One hundred spearmint (Mentha spicata) plantlets were regenerated from apical shoot segments of ten fieldgrown
donor plants. Although the accumulation of rosmarinic acid and total phenolics in vitro was almost half than in
vivo, regenerants demonstrated a tenfold-higher hydrogen peroxide compared to the donor plants. This finding may have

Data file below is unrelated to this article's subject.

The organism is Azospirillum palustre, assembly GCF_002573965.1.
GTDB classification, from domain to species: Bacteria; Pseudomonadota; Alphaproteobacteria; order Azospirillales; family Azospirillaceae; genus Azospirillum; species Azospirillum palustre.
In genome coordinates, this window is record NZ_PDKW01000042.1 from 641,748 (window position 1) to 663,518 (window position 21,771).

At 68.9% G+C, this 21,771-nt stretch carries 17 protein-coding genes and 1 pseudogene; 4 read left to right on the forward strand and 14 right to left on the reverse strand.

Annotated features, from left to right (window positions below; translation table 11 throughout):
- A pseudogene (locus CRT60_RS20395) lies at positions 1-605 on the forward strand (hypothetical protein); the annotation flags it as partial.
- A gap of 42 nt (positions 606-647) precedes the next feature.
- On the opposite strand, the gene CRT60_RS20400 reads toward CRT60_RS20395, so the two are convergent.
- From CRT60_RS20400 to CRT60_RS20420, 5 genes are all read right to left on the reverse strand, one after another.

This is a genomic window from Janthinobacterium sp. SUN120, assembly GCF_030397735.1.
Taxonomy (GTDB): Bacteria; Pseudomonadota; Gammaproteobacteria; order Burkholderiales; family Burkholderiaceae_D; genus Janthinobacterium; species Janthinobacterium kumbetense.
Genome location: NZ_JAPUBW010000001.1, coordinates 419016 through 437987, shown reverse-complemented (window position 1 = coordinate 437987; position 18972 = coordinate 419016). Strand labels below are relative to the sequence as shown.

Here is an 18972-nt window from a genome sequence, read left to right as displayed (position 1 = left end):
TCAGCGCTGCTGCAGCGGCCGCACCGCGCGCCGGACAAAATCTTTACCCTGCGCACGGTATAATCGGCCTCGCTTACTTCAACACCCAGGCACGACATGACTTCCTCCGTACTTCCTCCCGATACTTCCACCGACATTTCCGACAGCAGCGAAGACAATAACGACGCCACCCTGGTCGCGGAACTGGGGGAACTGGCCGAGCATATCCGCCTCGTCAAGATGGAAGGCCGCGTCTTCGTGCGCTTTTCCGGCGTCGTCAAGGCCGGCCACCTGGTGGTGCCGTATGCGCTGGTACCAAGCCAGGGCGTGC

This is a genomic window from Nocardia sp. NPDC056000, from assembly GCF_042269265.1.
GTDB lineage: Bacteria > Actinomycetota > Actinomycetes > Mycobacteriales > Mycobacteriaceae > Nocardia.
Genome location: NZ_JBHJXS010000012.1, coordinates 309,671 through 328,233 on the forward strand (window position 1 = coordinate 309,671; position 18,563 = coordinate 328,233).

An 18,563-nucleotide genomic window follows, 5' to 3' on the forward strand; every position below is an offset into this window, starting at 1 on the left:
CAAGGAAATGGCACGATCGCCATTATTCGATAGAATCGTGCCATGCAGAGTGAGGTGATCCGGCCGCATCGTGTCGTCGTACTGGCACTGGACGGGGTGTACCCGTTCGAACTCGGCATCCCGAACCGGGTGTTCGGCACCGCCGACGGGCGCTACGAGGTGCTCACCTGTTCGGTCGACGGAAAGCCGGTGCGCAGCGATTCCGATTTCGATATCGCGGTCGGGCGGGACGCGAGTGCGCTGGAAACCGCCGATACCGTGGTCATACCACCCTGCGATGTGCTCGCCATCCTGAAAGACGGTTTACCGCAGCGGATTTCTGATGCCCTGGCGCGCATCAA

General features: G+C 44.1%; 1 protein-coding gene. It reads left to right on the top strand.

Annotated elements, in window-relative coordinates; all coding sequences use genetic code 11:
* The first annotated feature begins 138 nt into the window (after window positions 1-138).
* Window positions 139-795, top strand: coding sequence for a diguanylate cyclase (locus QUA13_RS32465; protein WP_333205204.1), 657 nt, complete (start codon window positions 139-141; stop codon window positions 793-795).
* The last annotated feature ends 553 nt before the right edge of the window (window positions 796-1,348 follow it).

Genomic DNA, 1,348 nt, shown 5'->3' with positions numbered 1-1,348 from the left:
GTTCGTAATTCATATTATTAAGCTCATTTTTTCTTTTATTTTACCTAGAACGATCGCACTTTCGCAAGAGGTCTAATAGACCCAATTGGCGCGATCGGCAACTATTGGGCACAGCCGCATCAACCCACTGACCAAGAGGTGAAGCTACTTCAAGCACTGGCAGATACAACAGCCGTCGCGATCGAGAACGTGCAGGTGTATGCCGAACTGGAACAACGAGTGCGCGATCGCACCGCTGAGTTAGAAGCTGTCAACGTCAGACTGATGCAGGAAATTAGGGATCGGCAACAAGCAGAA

been associated with the increased activity of hydroxyphenylpyruvate reductase, a key enzyme of the phenolic biosynthetic
pathway and the increased production of yet unidentified phenolic compounds in vitro. This process of in vitro culture
associated with a reduction of rosmarinic acid and total phenolics and with an increase of the antioxidant capacity indicated
the possible promotion of in vitro-specific biosynthetic pathways.